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Koivu has embraced captaincy in Montreal

by Larry Wigge
There was hesitancy in Saku Koivu's voice ... and in his mind.

The veteran center admits today that about an hour after he was named the 27th captain of the Montreal Canadiens in September 1999 -- and first European-born captain of hockey's version of the New York Yankees -- it hit him what an honor had just been bestowed on him.

"I remember I was afraid," Koivu said. "Scared isn't the right word. I remember not really realizing the importance right away ... but, then, I remember thinking, 'Wow! What just happened?' "

Koivu’s journey as captain of the Canadiens will be chronicled on Captains Driven By Bridgestone Tuesday, April 14 at 7:30 p.m. ET.

Captain of Les Habitants, the name and history that just rolls off your tongue, following legends/captains like Newsy Lalonde, George Hainsworth, Toe Blake, Bill Durnan, Butch Bouchard, Maurice and Henri Richard, Bill Durnan, Doug Harvey, Jean Beliveau, Yvon Cournoyer, Serge Savard, Guy Carbonneau, Bob Gainey, Chris Chelios, Kirk Muller.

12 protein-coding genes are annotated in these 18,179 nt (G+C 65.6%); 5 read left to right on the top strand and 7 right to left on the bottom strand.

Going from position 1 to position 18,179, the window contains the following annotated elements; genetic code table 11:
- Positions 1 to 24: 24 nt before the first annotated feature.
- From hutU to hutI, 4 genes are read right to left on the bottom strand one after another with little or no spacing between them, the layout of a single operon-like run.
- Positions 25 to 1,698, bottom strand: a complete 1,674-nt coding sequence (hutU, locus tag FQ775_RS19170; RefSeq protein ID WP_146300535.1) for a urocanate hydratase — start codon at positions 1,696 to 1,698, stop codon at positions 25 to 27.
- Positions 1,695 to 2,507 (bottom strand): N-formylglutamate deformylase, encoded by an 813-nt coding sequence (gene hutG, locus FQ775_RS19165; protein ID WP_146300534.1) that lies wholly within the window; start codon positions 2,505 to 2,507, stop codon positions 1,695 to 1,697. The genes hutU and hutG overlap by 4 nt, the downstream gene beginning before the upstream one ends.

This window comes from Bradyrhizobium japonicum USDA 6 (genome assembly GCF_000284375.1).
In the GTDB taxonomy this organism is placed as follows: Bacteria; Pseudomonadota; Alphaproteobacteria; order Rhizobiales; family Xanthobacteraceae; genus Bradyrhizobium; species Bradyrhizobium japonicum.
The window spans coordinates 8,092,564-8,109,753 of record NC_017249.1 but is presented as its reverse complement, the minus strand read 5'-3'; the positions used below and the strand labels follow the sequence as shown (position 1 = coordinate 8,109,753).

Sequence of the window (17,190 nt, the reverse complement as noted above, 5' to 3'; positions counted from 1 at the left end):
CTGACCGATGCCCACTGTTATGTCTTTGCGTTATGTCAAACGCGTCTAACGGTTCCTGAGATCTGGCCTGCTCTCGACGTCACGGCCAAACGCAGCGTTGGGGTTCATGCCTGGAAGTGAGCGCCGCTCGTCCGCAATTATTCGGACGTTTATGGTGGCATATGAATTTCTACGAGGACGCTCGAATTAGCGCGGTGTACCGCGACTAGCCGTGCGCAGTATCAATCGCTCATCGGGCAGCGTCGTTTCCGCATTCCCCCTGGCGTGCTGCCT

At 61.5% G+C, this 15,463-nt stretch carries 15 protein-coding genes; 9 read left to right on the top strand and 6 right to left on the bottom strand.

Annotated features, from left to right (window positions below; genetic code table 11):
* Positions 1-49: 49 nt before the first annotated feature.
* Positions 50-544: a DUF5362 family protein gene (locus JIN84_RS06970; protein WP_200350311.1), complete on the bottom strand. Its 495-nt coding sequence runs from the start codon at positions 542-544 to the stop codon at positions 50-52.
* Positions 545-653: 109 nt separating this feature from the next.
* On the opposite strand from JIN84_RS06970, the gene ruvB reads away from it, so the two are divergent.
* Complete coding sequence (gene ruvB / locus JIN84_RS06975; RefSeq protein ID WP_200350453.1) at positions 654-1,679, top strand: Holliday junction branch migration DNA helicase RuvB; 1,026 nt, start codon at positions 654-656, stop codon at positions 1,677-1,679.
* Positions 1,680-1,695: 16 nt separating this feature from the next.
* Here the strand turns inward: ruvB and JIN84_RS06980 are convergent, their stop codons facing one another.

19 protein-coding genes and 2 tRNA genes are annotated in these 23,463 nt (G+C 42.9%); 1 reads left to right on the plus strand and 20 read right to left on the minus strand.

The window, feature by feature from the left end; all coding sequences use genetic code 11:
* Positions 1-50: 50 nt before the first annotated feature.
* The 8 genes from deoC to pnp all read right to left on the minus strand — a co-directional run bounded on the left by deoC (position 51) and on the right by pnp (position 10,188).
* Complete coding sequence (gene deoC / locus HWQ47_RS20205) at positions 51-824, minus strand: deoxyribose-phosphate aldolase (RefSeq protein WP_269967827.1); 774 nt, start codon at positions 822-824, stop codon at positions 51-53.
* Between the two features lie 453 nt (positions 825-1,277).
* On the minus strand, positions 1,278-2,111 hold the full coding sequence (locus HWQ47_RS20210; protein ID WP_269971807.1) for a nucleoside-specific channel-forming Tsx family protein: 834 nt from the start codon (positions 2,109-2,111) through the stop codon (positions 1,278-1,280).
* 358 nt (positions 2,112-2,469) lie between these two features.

"I remember kind of flashing back to my rookie year back in 1993, when I walked into the locker room at the Montreal Forum for the first time and saw all of those pictures of the great players in Montreal Canadiens history," Koivu said. "We didn't see much of the NHL on TV back in Finland. Honestly, I didn't know Montreal from St. Louis or Toronto at that time. But I learned quickly about the tradition and the success of this franchise."

Particularly on the last night at the old Forum.

"All the Montreal captains, passing the torch. It was really special," Koivu said. "I remember looking up in the crowd. Some fans were pointing their fingers at these legends. Some were crying. Real tears. There was an aura of respect for every one of those legends. I think that night, for me, really underscored what being a captain of this great organization meant to everyone."

To some this 5-foot-10, 187-pound center looks like a quiet man. To some in LaBelle province, it was blasphemy when the Canadiens' players voted for a player from Turku, Finland, to be the captain.